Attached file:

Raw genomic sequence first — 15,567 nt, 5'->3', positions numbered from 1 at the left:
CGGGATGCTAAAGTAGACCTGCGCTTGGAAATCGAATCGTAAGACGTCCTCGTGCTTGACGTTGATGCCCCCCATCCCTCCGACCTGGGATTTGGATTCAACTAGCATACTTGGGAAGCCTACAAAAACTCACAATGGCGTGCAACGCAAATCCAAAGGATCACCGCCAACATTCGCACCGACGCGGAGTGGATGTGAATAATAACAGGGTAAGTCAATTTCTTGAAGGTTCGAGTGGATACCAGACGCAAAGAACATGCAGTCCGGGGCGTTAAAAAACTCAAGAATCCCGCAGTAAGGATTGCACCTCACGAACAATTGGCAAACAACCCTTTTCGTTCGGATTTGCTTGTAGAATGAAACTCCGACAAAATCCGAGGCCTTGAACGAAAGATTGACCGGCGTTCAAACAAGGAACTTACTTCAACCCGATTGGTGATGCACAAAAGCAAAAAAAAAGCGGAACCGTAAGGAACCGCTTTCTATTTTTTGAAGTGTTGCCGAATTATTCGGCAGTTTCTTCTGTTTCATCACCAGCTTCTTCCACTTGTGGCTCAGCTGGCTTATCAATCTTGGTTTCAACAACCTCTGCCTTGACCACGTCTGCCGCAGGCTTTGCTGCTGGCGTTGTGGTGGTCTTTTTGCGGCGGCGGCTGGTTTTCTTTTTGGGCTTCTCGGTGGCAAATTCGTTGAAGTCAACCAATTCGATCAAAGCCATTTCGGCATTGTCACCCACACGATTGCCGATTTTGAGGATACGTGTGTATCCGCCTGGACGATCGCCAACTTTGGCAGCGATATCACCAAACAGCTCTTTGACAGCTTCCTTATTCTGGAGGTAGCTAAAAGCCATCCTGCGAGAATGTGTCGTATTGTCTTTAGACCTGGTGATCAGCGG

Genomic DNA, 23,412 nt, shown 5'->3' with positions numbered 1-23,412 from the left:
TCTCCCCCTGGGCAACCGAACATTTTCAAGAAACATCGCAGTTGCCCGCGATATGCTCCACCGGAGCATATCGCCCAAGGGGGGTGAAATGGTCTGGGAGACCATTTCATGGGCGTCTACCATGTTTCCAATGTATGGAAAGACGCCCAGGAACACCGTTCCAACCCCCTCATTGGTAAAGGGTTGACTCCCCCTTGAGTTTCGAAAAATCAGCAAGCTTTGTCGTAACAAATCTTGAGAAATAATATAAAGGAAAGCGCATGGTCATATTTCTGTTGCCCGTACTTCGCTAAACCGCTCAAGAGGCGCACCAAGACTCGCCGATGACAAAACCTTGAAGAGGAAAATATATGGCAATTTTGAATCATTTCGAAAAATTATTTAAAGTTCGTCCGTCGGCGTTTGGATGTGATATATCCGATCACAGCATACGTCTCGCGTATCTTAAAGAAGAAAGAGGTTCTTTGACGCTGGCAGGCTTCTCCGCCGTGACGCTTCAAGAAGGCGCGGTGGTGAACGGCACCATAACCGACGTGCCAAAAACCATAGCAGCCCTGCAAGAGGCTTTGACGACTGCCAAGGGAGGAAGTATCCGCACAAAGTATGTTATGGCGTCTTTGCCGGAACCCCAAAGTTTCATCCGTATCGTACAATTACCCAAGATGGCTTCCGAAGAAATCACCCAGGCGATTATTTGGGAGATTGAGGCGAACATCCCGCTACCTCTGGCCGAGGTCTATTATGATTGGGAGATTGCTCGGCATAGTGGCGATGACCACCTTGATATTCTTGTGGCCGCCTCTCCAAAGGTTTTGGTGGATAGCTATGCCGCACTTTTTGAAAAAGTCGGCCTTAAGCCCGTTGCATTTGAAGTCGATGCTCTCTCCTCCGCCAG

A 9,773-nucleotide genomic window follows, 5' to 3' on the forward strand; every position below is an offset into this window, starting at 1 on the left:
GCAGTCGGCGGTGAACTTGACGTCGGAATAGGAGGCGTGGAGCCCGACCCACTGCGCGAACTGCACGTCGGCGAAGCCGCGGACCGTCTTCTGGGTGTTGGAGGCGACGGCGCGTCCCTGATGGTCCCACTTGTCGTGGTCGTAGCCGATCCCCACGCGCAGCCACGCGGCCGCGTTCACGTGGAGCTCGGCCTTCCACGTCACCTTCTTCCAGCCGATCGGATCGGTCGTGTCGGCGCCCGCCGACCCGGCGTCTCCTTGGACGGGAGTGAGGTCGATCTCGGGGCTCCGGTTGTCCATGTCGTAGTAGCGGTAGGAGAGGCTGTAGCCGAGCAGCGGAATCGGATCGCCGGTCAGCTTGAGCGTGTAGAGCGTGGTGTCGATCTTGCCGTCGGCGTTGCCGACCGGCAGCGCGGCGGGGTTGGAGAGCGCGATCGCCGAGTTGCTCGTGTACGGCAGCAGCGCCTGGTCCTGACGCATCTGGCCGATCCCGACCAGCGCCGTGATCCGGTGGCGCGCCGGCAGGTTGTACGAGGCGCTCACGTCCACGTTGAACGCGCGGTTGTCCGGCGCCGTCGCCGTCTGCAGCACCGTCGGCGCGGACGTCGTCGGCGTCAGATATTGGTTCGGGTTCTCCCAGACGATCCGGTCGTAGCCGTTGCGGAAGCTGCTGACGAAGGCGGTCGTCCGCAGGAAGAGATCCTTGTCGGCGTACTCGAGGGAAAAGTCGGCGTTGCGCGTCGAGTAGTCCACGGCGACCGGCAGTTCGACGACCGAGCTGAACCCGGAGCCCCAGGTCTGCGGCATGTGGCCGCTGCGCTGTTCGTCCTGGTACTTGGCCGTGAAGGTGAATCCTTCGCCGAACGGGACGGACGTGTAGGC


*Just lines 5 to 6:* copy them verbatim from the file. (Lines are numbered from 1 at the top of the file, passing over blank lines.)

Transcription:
A 9,773-nucleotide genomic window follows, 5' to 3' on the forward strand; every position below is an offset into this window, starting at 1 on the left:
GCAGTCGGCGGTGAACTTGACGTCGGAATAGGAGGCGTGGAGCCCGACCCACTGCGCGAACTGCACGTCGGCGAAGCCGCGGACCGTCTTCTGGGTGTTGGAGGCGACGGCGCGTCCCTGATGGTCCCACTTGTCGTGGTCGTAGCCGATCCCCACGCGCAGCCACGCGGCCGCGTTCACGTGGAGCTCGGCCTTCCACGTCACCTTCTTCCAGCCGATCGGATCGGTCGTGTCGGCGCCCGCCGACCCGGCGTCTCCTTGGACGGGAGTGAGGTCGATCTCGGGGCTCCGGTTGTCCATGTCGTAGTAGCGGTAGGAGAGGCTGTAGCCGAGCAGCGGAATCGGATCGCCGGTCAGCTTGAGCGTGTAGAGCGTGGTGTCGATCTTGCCGTCGGCGTTGCCGACCGGCAGCGCGGCGGGGTTGGAGAGCGCGATCGCCGAGTTGCTCGTGTACGGCAGCAGCGCCTGGTCCTGACGCATCTGGCCGATCCCGACCAGCGCCGTGATCCGGTGGCGCGCCGGCAGGTTGTACGAGGCGCTCACGTCCACGTTGAACGCGCGGTTGTCCGGCGCCGTCGCCGTCTGCAGCACCGTCGGCGCGGACGTCGTCGGCGTCAGATATTGGTTCGGGTTCTCCCAGACGATCCGGTCGTAGCCGTTGCGGAAGCTGCTGACGAAGGCGGTCGTCCGCAGGAAGAGATCCTTGTCGGCGTACTCGAGGGAAAAGTCGGCGTTGCGCGTCGAGTAGTCCACGGCGACCGGCAGTTCGACGACCGAGCTGAACCCGGAGCCCCAGGTCTGCGGCATGTGGCCGCTGCGCTGTTCGTCCTGGTACTTGGCCGTGAAGGTGAATCCTTCGCCGAACGGGACGGACGTGTAGGC